Oil spill spotted at Golden Ray wreck site

Responders were cleaning up oil that spilled from the ‘Golden Ray’ after the wreck caught fire last month, and the removal process overall has taken much longer than expected. Most of the oil was removed from the ship early on, and there is always equipment set up to catch oil that comes from the wreck. But in the morning of June 1, officials saw that more oil had escaped from the barrier set up around the wreck. An aerial observation team was able to visually confirm what looked like ribbons of dark brown oil sheen. More than a dozen boats with equipment to soak up oil went out on the water, and crews put out additional gear near the shore, too. The amount of oil that spilled was not considered as major.

An oil spill at the site of the dismantling of the wreck of capsized car carrier Golden Ray has been reported by the Unified Command overseeing the removal of the wreck. UC said that personnel were working to mitigate the impact of the event.

The discharge occurred on Tuesday June 2nd during cutting operations on Section Three. The mitigation efforts are focused on the shoreline and in the vicinity of the wreck site.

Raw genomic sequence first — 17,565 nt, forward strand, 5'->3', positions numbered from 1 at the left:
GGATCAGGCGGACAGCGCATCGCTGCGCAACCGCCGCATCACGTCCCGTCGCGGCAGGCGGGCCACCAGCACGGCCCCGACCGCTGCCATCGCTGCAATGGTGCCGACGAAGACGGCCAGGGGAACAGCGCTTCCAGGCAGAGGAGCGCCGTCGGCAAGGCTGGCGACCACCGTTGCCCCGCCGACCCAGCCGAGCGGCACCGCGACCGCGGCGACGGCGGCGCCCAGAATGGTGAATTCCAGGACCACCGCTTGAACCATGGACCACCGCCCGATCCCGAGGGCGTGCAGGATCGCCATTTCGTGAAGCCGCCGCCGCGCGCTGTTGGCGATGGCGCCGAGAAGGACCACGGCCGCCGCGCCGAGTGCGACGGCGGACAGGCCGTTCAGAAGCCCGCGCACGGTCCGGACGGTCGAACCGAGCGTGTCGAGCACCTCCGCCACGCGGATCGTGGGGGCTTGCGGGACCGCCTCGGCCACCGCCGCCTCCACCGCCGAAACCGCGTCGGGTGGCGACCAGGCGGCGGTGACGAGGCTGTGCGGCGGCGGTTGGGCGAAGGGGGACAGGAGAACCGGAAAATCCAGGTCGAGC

Chain cycling operations had resumed on Tuesday after a routine inspection on Sunday prescribed maintenance to the rigging system of the cutting apparatus. Work to continue the cutting of the next section of the Golden Ray for removal to Louisiana and recycling had only resumed last Thursday after a near two-week hiatus because of a fire.

The Golden Ray came to rest on a sand bar in St Simons Sound, Georgia after departing the Port of Brunswick in September 2019 with 4,200 pre-owned vehicles on board. The eventual, and somewhat controversial at the time, strategy to deal with the wreck was to slice it into eight sections and, with the exception of section-by-section weight shedding, all vehicles have remained inside the wreck while each section was accessed and removed.

Separating each section has sometimes been relatively easy, sometimes very difficult. After the first “slicing” changes were made to the chain and to the preparations before chain-cutting commenced. After being separated from the main body, each individual section is lifted onto a barge, fastened, and transported to a recycling facility in Louisiana.

The 150-yard safety zone around the EPB (Environmental Protection Barrier) around the wreck has been increased to 200 yards for recreational vessels.

With the giant heavy lift vessel VB-10000 over the wreck, a response vessel towed a Current Buster to collect any oil that escapes the Environmental Protection Barrier (EPB) during pollution mitigation operations on Tuesday.